Q&A with Tino Fiumara

Many of the great routes you’ve been climbing at Salt Pump you can thank Tino Fiumara for. After visiting to help with our initial route setting, he recently moved to Maine and accepted a full time position as our Head Routesetter / Assistant Program Director. Since the world is small, I guess I shouldn’t be surprised that we went to college together and he was one of my first climbing partners and mentors. Our group of friends from the University of New Hampshire spent many caffeine fueled nights shaking off studies by throwing ourselves at plastic on the 45′ wall at our local gym, and as often as possible we hit up Rumney, Pawtuckaway, the Gunks and other local crags for our climbing fix. Tino is one of the most supportive climbing partners I’ve known, encouraging my boldness in bouldering especially, since he arguably gives the world’s best spot with his 6+ ft frame and ape index. A favorite Tino quote for cheering people on when they tried hard in those days was “All You Got!” His goofy sense of humor and friendly personality make him the kind of person you will always be happy to spend the day with. Please join me in welcoming Tino and his partner Julie to Maine, and to the Salt Pump community!

courtesy Anne Skidmore

UNH crew at the Red, with Miguel, circa 1999, courtesy Anne Skidmore. (Tino is front, 2nd from right)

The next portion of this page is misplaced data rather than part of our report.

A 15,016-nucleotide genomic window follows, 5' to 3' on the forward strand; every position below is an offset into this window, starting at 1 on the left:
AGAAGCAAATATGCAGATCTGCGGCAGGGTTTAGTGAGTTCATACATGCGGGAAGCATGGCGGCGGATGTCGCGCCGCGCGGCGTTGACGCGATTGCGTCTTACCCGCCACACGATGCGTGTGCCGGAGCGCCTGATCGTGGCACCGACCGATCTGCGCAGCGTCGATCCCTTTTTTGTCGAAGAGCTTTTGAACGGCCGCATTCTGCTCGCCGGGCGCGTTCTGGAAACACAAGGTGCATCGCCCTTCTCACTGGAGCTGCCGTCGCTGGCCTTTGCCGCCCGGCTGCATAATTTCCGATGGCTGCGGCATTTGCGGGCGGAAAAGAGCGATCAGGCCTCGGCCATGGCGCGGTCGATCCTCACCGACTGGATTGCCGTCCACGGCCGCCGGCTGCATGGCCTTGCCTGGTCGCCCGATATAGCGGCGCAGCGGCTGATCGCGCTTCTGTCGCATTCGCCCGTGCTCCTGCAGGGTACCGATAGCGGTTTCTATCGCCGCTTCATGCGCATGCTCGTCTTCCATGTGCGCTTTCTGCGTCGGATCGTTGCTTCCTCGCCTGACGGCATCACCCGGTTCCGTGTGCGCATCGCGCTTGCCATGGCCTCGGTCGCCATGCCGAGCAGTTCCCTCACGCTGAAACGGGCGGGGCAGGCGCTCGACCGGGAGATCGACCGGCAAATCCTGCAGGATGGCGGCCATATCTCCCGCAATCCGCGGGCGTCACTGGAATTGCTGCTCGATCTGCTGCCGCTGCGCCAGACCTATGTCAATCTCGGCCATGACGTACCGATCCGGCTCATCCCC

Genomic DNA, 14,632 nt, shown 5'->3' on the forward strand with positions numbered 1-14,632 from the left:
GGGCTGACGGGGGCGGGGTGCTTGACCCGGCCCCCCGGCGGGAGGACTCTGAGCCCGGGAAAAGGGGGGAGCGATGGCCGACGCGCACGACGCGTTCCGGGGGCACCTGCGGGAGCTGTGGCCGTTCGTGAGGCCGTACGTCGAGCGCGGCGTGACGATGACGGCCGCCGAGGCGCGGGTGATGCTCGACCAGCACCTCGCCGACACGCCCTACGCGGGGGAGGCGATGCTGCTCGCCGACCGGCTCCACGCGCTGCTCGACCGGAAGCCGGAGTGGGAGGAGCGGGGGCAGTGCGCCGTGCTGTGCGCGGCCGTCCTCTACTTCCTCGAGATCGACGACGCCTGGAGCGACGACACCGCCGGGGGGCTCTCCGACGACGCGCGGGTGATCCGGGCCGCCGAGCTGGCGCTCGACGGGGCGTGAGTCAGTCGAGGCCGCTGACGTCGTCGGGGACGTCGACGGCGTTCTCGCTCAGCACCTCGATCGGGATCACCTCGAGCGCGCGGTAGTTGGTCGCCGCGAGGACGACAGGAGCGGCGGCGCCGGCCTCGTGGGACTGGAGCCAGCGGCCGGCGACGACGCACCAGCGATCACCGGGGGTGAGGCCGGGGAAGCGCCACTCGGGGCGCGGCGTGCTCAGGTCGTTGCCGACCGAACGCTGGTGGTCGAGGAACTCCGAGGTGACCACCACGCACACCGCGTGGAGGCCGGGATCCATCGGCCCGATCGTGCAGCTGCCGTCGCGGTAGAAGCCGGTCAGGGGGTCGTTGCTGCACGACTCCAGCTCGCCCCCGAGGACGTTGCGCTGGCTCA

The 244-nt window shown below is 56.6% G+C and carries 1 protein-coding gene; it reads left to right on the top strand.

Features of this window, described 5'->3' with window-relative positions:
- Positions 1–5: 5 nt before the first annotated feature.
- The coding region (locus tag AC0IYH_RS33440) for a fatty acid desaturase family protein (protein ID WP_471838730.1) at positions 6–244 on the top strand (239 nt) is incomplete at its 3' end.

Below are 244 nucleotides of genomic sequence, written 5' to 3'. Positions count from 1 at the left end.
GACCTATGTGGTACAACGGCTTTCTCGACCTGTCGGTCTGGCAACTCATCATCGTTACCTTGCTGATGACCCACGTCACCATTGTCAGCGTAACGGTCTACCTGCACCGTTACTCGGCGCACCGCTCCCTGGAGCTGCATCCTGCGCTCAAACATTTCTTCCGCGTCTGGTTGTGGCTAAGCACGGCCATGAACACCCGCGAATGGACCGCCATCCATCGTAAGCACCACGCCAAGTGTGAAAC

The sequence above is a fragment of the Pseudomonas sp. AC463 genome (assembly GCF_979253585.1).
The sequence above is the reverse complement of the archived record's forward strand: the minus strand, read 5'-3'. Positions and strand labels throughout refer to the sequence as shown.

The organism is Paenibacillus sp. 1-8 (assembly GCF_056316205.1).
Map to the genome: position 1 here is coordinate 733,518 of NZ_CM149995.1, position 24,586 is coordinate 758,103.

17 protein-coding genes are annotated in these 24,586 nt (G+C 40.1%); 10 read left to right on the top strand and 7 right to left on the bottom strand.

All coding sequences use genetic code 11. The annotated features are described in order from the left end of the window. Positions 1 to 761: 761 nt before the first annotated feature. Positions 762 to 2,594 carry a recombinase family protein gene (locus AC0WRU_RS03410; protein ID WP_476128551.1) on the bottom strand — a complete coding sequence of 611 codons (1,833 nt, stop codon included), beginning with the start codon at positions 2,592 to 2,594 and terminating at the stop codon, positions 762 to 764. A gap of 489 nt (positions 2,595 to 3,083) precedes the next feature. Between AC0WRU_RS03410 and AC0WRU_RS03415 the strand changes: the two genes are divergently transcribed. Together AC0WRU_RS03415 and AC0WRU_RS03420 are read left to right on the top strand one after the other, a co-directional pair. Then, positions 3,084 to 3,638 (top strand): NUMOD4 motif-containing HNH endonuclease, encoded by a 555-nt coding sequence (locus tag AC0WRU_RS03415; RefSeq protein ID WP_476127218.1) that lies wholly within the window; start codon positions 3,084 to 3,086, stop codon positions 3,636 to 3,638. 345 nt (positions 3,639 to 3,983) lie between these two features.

JW: You have had a very diverse career path to the world of indoor climbing, please share how/why you ended up making your living in this industry?  

TF: Through a lot of my journey climbing has always been there for me in a way that no other pursuit in my life has.  Even when I’ve stepped away from climbing, I’ve come back to find something else about it that I love.  When we started, the indoor industry wasn’t the multi-faceted business that it is today – the business side of the industry appeals to my more technical background.

JW: You’re a Philly guy. What are the major draws to living in Maine for you and Julie (your partner)?

TF: We’ve been coming to Maine since college and just love it up here.  We’re a fan of all four seasons and the way of life is really amenable to people who want to enjoy every day.  The access to the outdoors is fantastic, with great climbing, surf, trails, the White Mountains and some pristine wilderness.

JW: What are you most excited to do or check out now that you are settled in?  

TF: I’d love to find some untouched rock and get back into developing.  You know how it is, the more the better.  There is also something about the love affair with FAs (first ascents).  And I’m really amp’d about being closer to the White Mountains – for climbing, running and snow sliding.

JW: How would you describe your route setting style or philosophy?

TF: I’m very much about teaching people through setting.  We can design a real diverse selection of climbing that will help people grow and become better all-round climbers.

Tino, tugging tufas in Cuba, 2009. Photo Anne Skidmore

Tino, tugging tufas in Cuba, 2009. Photo by Anne Skidmore